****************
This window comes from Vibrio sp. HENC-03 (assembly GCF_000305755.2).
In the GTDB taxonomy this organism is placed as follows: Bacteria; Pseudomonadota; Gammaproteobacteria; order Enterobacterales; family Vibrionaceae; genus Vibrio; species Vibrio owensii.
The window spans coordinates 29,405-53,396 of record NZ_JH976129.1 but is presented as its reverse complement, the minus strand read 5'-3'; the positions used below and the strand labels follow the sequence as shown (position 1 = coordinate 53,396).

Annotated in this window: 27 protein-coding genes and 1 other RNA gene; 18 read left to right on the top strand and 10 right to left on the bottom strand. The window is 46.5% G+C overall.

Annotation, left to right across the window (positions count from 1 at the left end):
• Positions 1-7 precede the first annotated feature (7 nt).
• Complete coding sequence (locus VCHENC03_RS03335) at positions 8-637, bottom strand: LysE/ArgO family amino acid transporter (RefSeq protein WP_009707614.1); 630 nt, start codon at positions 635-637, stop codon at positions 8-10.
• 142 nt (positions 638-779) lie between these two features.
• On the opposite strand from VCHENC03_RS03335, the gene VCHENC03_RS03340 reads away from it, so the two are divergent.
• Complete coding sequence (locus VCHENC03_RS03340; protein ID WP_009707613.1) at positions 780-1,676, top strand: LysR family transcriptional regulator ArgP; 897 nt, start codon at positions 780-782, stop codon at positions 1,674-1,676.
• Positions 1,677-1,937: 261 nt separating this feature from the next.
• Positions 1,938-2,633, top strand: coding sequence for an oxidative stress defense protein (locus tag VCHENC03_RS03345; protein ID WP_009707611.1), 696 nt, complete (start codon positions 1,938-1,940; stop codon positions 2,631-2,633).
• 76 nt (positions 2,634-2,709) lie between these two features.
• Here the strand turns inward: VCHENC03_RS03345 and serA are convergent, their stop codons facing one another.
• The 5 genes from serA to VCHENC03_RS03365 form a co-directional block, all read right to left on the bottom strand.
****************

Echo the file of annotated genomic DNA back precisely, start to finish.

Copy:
This window comes from Vibrio sp. HENC-03 (assembly GCF_000305755.2).
In the GTDB taxonomy this organism is placed as follows: Bacteria; Pseudomonadota; Gammaproteobacteria; order Enterobacterales; family Vibrionaceae; genus Vibrio; species Vibrio owensii.
The window spans coordinates 29,405-53,396 of record NZ_JH976129.1 but is presented as its reverse complement, the minus strand read 5'-3'; the positions used below and the strand labels follow the sequence as shown (position 1 = coordinate 53,396).

Annotated in this window: 27 protein-coding genes and 1 other RNA gene; 18 read left to right on the top strand and 10 right to left on the bottom strand. The window is 46.5% G+C overall.

Annotation, left to right across the window (positions count from 1 at the left end):
• Positions 1-7 precede the first annotated feature (7 nt).
• Complete coding sequence (locus VCHENC03_RS03335) at positions 8-637, bottom strand: LysE/ArgO family amino acid transporter (RefSeq protein WP_009707614.1); 630 nt, start codon at positions 635-637, stop codon at positions 8-10.
• 142 nt (positions 638-779) lie between these two features.
• On the opposite strand from VCHENC03_RS03335, the gene VCHENC03_RS03340 reads away from it, so the two are divergent.
• Complete coding sequence (locus VCHENC03_RS03340; protein ID WP_009707613.1) at positions 780-1,676, top strand: LysR family transcriptional regulator ArgP; 897 nt, start codon at positions 780-782, stop codon at positions 1,674-1,676.
• Positions 1,677-1,937: 261 nt separating this feature from the next.
• Positions 1,938-2,633, top strand: coding sequence for an oxidative stress defense protein (locus tag VCHENC03_RS03345; protein ID WP_009707611.1), 696 nt, complete (start codon positions 1,938-1,940; stop codon positions 2,631-2,633).
• 76 nt (positions 2,634-2,709) lie between these two features.
• Here the strand turns inward: VCHENC03_RS03345 and serA are convergent, their stop codons facing one another.
• The 5 genes from serA to VCHENC03_RS03365 form a co-directional block, all read right to left on the bottom strand.